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Published in Museum of Texas Tech University Occasional Papers (July 29, 2004) No. 241: 1-12. Copyright 2004, Museum of Texas Tech University. Used by permission.


Reliable characterization of a species is an essential step toward eventual reconstruction of phylogenetic alliances among related taxa (Musser et al. 1998). Although characterization of species within the genus Oryzomys has met with some confusion in the past, significant work has taken place to help better define specific limits within this group (Musser et al. 1998; Bonvicino and Moreira 2001; Langguth and Bonvicino 2002).

In spite of several recent surveys performed in the eastern Bolivian Panhandle (Emmons 1993; Taber et al. 1997; Brooks et al. 2002), our knowledge of the mammalian fauna in this region is still incomplete, and further studies are warranted. For example, of 1,259 collecting localities in Bolivia analyzed by Anderson (1997), less than two percent are from the eastern panhandle of Santa Cruz Department. Thus, this region constitutes a priority for mammalian exploration and conservation.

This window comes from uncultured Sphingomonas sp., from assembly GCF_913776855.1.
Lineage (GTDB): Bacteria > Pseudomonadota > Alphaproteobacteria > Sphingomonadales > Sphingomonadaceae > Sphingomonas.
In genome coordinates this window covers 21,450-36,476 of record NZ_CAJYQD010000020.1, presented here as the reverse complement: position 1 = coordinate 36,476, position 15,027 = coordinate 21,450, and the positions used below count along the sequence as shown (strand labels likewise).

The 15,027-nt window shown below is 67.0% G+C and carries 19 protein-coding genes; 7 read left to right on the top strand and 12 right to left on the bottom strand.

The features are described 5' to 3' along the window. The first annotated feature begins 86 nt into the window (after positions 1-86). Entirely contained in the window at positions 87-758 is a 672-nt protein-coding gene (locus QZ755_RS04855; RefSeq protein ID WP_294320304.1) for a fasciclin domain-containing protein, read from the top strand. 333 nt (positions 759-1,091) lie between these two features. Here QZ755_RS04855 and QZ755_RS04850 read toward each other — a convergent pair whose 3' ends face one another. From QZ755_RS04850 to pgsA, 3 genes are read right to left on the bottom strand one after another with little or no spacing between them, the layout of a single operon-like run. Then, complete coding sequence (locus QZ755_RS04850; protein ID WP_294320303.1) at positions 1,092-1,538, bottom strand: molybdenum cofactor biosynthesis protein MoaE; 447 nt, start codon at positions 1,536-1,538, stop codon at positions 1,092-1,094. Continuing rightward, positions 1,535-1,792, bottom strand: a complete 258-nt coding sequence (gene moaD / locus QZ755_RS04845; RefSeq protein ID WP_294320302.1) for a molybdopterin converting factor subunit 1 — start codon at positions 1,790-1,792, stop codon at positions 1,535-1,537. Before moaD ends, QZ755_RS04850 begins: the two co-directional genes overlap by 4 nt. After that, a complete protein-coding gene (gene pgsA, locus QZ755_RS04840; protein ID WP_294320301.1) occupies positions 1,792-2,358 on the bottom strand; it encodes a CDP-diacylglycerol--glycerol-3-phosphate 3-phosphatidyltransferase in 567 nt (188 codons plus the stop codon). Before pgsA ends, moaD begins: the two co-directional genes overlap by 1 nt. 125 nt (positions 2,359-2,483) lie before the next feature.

In mid-April 1999, during an expedition to the eastern Bolivian panhandle (Brooks et al. 2002), we collected a single specimen of the genus Oryzomys that could not be assigned to any known species previously reported for the region in former studies (e.g., Anderson 1993, 1997). Extensive morphological comparisons with deposited voucher specimens revealed that this specimen may represent an undescribed species most closely related to the O. subflavus group (Guy Musser, pers. comm.). To confirm this taxonomic hypothesis, molecular analyses using a portion of the mitochondrial cytochrome-b gene were perfonned to establish phylogenetic relationships. Molecular data supported our conclusion that this specimen represents a new taxon within the genus. In this study, we describe a new form of Oryzomys from the Department of Santa Cruz, Bolivia.

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